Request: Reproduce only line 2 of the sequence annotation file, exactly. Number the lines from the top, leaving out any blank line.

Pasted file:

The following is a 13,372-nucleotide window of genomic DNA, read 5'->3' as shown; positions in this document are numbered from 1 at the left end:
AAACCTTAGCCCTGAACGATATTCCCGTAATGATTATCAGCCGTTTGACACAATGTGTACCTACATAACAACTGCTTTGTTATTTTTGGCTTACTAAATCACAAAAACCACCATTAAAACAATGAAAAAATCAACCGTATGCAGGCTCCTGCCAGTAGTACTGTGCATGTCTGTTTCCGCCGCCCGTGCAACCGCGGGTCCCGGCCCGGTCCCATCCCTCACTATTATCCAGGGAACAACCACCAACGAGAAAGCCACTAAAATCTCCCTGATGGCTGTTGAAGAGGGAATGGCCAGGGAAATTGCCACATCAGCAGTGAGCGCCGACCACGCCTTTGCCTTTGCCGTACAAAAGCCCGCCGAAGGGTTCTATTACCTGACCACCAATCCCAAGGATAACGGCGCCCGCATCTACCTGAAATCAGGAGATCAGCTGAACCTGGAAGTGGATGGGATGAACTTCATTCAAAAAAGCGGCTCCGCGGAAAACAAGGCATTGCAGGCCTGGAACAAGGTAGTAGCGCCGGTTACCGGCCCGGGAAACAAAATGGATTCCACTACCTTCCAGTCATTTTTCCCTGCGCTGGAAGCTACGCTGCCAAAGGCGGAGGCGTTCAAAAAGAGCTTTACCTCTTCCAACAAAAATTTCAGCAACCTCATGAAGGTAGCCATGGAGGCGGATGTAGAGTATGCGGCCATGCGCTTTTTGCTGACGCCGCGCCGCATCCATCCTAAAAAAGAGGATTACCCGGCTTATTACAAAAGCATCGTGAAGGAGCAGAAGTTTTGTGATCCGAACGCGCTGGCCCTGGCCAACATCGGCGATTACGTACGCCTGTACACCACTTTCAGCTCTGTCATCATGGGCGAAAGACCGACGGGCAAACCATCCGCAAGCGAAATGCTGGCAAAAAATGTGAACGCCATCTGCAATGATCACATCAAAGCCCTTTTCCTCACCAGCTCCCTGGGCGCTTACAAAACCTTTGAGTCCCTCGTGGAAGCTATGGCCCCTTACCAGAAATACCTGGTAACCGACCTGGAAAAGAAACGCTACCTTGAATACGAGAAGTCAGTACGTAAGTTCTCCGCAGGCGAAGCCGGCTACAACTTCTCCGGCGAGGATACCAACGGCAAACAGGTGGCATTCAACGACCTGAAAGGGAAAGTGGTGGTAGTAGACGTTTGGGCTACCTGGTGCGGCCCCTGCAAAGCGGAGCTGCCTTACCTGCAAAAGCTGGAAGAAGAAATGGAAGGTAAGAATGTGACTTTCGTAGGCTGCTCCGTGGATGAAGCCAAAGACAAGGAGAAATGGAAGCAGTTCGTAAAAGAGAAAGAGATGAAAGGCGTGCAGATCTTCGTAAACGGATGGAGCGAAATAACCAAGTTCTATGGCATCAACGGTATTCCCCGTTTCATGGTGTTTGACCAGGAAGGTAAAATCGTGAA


AAACCTTAGCCCTGAACGATATTCCCGTAATGATTATCAGCCGTTTGACACAATGTGTACCTACATAACAACTGCTTTGTTATTTTTGGCTTACTAAATCACAAAAACCACCATTAAAACAATGAAAAAATCAACCGTATGCAGGCTCCTGCCAGTAGTACTGTGCATGTCTGTTTCCGCCGCCCGTGCAACCGCGGGTCCCGGCCCGGTCCCATCCCTCACTATTATCCAGGGAACAACCACCAACGAGAAAGCCACTAAAATCTCCCTGATGGCTGTTGAAGAGGGAATGGCCAGGGAAATTGCCACATCAGCAGTGAGCGCCGACCACGCCTTTGCCTTTGCCGTACAAAAGCCCGCCGAAGGGTTCTATTACCTGACCACCAATCCCAAGGATAACGGCGCCCGCATCTACCTGAAATCAGGAGATCAGCTGAACCTGGAAGTGGATGGGATGAACTTCATTCAAAAAAGCGGCTCCGCGGAAAACAAGGCATTGCAGGCCTGGAACAAGGTAGTAGCGCCGGTTACCGGCCCGGGAAACAAAATGGATTCCACTACCTTCCAGTCATTTTTCCCTGCGCTGGAAGCTACGCTGCCAAAGGCGGAGGCGTTCAAAAAGAGCTTTACCTCTTCCAACAAAAATTTCAGCAACCTCATGAAGGTAGCCATGGAGGCGGATGTAGAGTATGCGGCCATGCGCTTTTTGCTGACGCCGCGCCGCATCCATCCTAAAAAAGAGGATTACCCGGCTTATTACAAAAGCATCGTGAAGGAGCAGAAGTTTTGTGATCCGAACGCGCTGGCCCTGGCCAACATCGGCGATTACGTACGCCTGTACACCACTTTCAGCTCTGTCATCATGGGCGAAAGACCGACGGGCAAACCATCCGCAAGCGAAATGCTGGCAAAAAATGTGAACGCCATCTGCAATGATCACATCAAAGCCCTTTTCCTCACCAGCTCCCTGGGCGCTTACAAAACCTTTGAGTCCCTCGTGGAAGCTATGGCCCCTTACCAGAAATACCTGGTAACCGACCTGGAAAAGAAACGCTACCTTGAATACGAGAAGTCAGTACGTAAGTTCTCCGCAGGCGAAGCCGGCTACAACTTCTCCGGCGAGGATACCAACGGCAAACAGGTGGCATTCAACGACCTGAAAGGGAAAGTGGTGGTAGTAGACGTTTGGGCTACCTGGTGCGGCCCCTGCAAAGCGGAGCTGCCTTACCTGCAAAAGCTGGAAGAAGAAATGGAAGGTAAGAATGTGACTTTCGTAGGCTGCTCCGTGGATGAAGCCAAAGACAAGGAGAAATGGAAGCAGTTCGTAAAAGAGAAAGAGATGAAAGGCGTGCAGATCTTCGTAAACGGATGGAGCGAAATAACCAAGTTCTATGGCATCAACGGTATTCCCCGTTTCATGGTGTTTGACCAGGAAGGTAAAATCGTGAA